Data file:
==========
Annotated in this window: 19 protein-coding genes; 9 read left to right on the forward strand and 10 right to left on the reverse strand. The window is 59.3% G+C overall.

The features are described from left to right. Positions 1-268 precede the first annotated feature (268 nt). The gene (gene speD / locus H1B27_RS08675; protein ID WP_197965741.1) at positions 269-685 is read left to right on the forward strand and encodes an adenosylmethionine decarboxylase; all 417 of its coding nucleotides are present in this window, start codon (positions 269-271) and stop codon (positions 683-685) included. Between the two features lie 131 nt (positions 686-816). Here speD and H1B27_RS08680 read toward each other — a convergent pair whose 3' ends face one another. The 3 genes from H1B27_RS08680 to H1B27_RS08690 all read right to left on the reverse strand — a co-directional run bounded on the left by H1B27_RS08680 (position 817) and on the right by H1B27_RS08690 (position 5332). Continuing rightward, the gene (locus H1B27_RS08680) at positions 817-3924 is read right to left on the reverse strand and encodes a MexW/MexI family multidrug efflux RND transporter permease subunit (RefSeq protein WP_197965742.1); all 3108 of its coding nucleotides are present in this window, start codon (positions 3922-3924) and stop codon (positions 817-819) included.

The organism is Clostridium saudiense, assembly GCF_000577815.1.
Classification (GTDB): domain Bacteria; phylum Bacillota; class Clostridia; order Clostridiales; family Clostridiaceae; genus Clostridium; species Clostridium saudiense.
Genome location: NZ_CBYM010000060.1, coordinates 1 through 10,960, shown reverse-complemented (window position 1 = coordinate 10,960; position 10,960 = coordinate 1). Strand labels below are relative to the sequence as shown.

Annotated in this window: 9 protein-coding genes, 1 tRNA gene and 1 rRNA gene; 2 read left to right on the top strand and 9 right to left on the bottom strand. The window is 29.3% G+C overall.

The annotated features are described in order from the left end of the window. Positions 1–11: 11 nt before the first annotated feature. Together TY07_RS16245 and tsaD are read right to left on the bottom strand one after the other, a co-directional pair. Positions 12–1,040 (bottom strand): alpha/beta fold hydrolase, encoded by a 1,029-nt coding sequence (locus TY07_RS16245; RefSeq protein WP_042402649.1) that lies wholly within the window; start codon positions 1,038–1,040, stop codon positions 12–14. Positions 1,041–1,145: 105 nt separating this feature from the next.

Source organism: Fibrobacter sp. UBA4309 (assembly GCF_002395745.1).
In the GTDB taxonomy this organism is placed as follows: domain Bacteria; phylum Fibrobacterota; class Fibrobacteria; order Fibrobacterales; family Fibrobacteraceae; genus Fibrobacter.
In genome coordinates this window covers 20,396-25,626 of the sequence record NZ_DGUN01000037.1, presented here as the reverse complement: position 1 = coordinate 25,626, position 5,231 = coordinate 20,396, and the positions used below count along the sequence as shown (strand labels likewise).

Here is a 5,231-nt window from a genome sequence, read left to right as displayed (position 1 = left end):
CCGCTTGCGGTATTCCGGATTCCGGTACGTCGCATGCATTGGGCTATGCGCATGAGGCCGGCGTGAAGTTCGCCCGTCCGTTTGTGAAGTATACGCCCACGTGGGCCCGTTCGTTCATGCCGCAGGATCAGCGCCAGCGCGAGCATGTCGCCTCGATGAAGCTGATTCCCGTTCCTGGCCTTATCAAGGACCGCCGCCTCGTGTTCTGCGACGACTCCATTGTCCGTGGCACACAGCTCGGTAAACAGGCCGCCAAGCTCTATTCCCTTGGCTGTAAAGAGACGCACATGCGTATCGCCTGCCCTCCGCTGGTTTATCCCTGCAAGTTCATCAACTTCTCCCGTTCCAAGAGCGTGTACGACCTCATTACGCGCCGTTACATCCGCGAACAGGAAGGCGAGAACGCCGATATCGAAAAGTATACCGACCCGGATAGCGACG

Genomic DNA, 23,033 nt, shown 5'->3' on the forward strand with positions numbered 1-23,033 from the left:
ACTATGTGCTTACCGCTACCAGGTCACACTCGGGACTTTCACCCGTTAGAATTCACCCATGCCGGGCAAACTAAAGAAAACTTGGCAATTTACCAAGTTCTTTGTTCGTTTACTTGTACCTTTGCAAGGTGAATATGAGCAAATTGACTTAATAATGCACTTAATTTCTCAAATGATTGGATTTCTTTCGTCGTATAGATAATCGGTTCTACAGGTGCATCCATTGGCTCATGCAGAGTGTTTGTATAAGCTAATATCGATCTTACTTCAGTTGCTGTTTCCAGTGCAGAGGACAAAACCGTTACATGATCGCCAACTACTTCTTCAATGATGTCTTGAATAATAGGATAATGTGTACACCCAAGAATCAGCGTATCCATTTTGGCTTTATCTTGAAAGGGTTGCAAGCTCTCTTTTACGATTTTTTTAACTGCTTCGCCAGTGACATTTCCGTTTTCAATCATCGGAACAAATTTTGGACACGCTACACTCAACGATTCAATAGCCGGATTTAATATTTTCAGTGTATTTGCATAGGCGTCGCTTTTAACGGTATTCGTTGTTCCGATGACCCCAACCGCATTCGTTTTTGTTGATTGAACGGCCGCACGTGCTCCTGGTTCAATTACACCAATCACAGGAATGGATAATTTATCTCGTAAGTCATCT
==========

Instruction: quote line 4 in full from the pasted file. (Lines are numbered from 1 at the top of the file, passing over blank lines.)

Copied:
Classification (GTDB): domain Bacteria; phylum Bacillota; class Clostridia; order Clostridiales; family Clostridiaceae; genus Clostridium; species Clostridium saudiense.